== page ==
Research Tips

Getting Started

  1. DO NOT PROCRASTINATE. A good research paper cannot be written the night, or even the week before it is due. Getting a jump start on looking for articles and organizing your thoughts is the best preparation for writing a good research paper.
  2. PICK A TOPIC YOU ARE INTERESTED IN. Research is tedious. It is time consuming. You don’t want to be stuck spending hours of labor on a topic you hate.

When Researching

  1. AVOID BROAD SEARCH TERMS. Search engines really will find every source that mentions your search term, even if the article/book/who-knows-what has nothing to do with your paper. Typing in just “birds” for example, when you are specifically researching Alfred Hitchcock’s film “The Birds” could have you sifting through hundreds of articles on junk when useful things are out there. Try to tailor your search terms i.e. “birds AND Hitchcock.”
  2. AVOID TOO NARROW SEARCH TERMS. Search engines are also case sensitive. If you type in something too specific you could miss useful material because the search engine only knows to look for what you tell it to. For example, if your assignment is to research the psychological effects of playing violent video games and you type “psychological effects of playing violent video games” into a search engine, you won’t find near as much information as if you used “video game violence” or “video games and psychology” alone. While you may spend more time deciding if an article is useful or not, the number of hits on your search will increase exponentially.
  3. TRY MULTIPLE DATABASES. Don’t just rely on a single source when searching for material. There are lots of places to get good, credible information. What seems like a dead-end search term on one database could unearth a gold mine on another. Don’t limit yourself, and never underestimate ordinary print sources.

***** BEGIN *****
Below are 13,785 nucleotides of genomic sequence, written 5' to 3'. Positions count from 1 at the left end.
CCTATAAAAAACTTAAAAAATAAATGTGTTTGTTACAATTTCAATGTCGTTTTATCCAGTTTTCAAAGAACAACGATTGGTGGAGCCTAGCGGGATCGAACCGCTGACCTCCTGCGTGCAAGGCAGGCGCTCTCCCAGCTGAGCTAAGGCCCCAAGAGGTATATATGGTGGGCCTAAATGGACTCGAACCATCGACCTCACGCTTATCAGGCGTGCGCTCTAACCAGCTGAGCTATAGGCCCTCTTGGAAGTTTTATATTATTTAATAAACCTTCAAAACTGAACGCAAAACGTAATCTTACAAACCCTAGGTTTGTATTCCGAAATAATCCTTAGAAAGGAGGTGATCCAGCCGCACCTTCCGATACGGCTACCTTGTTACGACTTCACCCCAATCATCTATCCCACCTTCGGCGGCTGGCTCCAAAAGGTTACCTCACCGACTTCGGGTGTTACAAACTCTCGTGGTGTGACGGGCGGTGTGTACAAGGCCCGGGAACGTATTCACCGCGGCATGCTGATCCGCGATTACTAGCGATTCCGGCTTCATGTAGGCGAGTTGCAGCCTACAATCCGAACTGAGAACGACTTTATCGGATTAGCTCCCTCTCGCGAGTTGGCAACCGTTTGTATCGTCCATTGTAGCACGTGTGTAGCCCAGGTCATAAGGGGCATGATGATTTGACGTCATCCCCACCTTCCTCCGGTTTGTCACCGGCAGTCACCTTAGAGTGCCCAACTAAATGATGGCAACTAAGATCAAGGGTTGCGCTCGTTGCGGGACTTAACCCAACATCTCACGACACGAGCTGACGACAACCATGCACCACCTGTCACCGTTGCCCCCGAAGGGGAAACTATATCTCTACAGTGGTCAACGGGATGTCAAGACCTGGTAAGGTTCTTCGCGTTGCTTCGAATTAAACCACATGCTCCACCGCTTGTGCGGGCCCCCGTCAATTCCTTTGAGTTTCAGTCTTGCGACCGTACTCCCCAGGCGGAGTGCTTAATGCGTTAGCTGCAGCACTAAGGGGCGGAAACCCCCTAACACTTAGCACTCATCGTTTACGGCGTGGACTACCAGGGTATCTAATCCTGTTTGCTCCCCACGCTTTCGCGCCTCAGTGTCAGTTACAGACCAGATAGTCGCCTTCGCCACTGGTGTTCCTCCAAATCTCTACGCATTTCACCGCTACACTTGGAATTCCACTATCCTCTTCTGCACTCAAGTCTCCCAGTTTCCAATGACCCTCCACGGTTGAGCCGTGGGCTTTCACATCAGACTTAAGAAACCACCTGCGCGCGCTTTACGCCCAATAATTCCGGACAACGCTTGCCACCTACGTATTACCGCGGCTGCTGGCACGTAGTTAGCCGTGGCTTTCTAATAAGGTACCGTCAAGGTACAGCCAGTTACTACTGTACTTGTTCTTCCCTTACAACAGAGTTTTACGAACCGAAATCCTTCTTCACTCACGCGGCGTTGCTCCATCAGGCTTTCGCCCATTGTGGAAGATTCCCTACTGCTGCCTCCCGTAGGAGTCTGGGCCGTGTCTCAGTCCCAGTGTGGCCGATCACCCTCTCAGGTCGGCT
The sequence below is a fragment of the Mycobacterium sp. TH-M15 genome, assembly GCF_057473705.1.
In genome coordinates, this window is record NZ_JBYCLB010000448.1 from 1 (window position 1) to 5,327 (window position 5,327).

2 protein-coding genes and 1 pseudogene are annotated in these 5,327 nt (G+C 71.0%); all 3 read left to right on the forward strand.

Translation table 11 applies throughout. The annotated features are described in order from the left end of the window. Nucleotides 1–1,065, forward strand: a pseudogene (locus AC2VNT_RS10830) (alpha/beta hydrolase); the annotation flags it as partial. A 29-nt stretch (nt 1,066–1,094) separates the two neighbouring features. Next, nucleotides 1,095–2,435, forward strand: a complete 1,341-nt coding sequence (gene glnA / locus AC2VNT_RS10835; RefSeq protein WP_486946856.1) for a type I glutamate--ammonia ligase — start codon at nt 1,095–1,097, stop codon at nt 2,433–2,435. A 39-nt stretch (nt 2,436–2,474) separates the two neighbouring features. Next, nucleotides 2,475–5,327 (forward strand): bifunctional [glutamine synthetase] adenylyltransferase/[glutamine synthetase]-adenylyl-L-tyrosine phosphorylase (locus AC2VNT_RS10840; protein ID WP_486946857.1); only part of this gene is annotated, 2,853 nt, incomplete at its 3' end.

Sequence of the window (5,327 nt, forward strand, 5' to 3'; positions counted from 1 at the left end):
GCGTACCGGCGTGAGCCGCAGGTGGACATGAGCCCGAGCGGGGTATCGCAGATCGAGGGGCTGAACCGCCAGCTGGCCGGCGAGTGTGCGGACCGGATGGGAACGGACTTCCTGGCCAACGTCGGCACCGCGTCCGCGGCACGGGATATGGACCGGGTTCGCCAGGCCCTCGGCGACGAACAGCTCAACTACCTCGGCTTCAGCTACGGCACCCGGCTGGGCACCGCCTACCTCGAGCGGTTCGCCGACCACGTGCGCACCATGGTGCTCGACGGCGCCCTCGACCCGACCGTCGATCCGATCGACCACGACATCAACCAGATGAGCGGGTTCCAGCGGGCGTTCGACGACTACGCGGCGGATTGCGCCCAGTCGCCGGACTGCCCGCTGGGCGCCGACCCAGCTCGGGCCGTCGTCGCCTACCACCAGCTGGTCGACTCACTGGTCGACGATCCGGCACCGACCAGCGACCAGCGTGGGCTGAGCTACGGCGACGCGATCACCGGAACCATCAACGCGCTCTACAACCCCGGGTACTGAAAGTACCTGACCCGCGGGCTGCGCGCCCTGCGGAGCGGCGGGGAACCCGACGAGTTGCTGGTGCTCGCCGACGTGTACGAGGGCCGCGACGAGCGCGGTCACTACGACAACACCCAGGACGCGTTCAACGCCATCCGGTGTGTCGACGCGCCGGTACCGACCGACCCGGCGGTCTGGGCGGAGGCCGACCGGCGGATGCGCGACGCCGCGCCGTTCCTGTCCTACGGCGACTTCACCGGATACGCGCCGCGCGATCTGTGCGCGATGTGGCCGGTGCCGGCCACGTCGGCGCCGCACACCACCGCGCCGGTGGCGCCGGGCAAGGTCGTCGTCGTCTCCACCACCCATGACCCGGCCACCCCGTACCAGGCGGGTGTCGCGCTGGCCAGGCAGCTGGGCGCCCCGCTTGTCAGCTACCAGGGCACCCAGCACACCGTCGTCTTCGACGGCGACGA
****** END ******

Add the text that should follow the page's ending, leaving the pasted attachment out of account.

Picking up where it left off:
Choosing Useful Articles

  1. NEVER JUDGE AN ARTICLE BY ITS TITLE. Read the abstract. Abstracts are a much better gauge of whether or not the article is useful. If an article doesn’t have an abstract, it may still be useful, but you are gambling if you decide to use it without at least skimming the article itself. On that note...
  2. SKIM THE ARTICLE IN ADDITION TO READING THE ABSTRACT. All too often what sounds like a great piece in the abstract will turn out to be either too vague to suit the topic, or have some other defect that makes it unsuitable for your paper. You can’t know, however, if you just download the article after reading the abstract. If you can get a full text copy, skim it.
  3. PAY ATTENTION TO THE PUBLICATION DATE. In some fields, medicine for example, you generally can’t use old articles. You may find research that perfectly suits your topic, but is too old to be considered relevant. Also, it often strengthens your argument to use current research. Always double check the year a piece was published before you use it.

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